Today President Obama hosted the White House Forum on Women and the Economy in which a panel of women, hosted by MSNBC’s Mika Brzezinski, discussed issues surrounding economic security, healthcare, retirement, education and violence against women and girls.
A statement from the White House included the following comments:
“From access to affordable education for young women to supporting women at work and at home, to ensuring security for women in retirement, the administration is committed, across all agencies and departments, to do everything it can to create an economy built to last for America’s women.”
In contast, Republican Governor Scott Walker of Wisconsin signed a bill just yesterday, repealing a 2009 law intended to discourage employers from engaging in wage discrimination against women in the workplace. After attempts to ban collective bargaining for union workers in Wisconsin, Walker has made headlines nationwide and faces a recall election in May for his anti-worker policies as well as potentially criminal activities involving campaign staffers (investigation still ongoing). From the Huffington Post piece titled, ‘Scott Walker Quietly Repeals Wisconsin Equal Pay Law’:
Sara Finger, executive director of WAWH, said that the repeal was a “demoralizing attack on women’s rights, health, and wellbeing.”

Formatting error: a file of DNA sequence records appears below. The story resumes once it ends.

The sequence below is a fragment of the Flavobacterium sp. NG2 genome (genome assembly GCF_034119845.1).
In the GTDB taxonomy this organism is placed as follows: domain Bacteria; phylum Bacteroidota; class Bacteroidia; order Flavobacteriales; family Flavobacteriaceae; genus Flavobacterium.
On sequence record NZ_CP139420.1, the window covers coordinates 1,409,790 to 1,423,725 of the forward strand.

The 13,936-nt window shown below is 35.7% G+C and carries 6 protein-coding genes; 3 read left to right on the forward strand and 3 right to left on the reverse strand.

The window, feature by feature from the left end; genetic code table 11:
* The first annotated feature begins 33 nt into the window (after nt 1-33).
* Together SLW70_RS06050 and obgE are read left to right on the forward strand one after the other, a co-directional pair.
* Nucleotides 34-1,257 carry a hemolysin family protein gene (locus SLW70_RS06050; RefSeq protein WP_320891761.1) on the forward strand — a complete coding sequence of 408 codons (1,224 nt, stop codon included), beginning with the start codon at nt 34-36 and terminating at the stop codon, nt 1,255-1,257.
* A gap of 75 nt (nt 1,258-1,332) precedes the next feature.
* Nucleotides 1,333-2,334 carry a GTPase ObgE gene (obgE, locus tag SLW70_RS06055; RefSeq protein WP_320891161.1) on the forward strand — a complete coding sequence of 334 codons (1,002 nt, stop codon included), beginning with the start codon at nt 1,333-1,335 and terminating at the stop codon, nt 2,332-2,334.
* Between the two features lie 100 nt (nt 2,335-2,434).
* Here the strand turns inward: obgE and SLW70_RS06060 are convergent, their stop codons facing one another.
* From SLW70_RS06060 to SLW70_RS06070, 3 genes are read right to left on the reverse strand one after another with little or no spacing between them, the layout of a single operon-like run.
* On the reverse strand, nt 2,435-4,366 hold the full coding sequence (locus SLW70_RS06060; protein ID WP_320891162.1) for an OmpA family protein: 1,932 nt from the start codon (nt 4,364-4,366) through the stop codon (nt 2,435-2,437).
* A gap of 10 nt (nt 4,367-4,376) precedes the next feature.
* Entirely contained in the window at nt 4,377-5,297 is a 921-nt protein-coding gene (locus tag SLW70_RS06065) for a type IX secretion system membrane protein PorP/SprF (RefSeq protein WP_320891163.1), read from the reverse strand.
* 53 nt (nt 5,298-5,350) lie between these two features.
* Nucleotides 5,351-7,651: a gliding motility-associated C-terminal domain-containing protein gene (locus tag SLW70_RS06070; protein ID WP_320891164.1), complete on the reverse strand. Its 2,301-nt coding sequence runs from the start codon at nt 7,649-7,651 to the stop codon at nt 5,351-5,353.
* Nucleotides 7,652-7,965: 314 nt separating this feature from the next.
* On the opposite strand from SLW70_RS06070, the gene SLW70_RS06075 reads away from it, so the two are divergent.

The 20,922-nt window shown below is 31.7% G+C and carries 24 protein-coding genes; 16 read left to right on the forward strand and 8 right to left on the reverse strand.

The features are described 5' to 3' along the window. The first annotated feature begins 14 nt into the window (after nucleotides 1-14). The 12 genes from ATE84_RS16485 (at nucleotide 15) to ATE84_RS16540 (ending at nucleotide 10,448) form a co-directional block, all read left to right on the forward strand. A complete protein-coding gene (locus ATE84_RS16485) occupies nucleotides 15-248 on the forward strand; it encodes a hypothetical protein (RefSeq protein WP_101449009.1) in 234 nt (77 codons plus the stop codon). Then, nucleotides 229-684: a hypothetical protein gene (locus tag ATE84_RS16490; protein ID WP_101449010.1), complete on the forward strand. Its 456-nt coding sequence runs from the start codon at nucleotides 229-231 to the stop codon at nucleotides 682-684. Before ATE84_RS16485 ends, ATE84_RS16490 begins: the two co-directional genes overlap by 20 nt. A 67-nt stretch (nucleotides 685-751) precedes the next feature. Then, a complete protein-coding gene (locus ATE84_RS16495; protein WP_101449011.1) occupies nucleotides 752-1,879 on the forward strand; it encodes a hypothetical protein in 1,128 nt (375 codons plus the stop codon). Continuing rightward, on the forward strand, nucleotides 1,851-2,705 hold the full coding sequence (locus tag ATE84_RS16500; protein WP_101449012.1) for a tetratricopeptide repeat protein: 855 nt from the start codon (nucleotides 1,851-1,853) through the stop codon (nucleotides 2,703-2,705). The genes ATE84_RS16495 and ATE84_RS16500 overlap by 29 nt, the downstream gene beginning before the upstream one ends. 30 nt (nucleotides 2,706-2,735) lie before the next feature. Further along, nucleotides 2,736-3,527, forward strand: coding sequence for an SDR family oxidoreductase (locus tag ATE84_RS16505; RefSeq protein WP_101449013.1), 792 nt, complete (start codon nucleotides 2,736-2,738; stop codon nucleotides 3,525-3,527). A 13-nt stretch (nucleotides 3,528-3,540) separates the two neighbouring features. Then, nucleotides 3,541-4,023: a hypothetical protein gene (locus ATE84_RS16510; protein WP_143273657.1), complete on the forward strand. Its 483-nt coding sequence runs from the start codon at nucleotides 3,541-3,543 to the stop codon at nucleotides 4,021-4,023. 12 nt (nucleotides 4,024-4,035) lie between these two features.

“Economic security is a women’s health issue,” she said. “The salary women are paid directly affects the type and frequency of health care services they are able to access. At a time when women’s health services are becoming more expensive and harder to obtain, financial stability is essential to maintain steady access.”
What has been dubbed the Republican ‘war on women’ (remember the contraception ‘debate’ and Rush Limbaugh’s controversial tirade that ensued, costing Limbaugh 150+ advertisers?) may be something RNC Chairman Reince Preibus would like to deny or dismiss as a ‘ficticious’ issue contrived by the media (see video to the left), but is clearly a problem, evidence of which can be found across the country. In an interview with USA Today, Neil Newhouse, a pollster for Mitt Romney’s campaign, said that the problem is a broad based, GOP branding problem:
“If there’s a gender gap, it goes beyond Mitt Romney or Newt Gingrich or Rick Santorum to a partisan gender gap. It’s not Romney-specific. I would argue that it’s broader than that.”
The Obama administration’s Council on Women and Girls simultaneously released a report titled ‘The Key to an Economy Meant to Last’ in which Senior Advisor and Chairwoman, Valerie Jarrett writes in part:
Today, more than ever before, women are playing a central role in the American economy. Women now make up nearly 50% of our workforce, are a growing number of breadwinners in their families, and are the majority of students in our colleges and graduate schools. American women own 30% of small businesses, which generate $1.2 trillion a year in sales…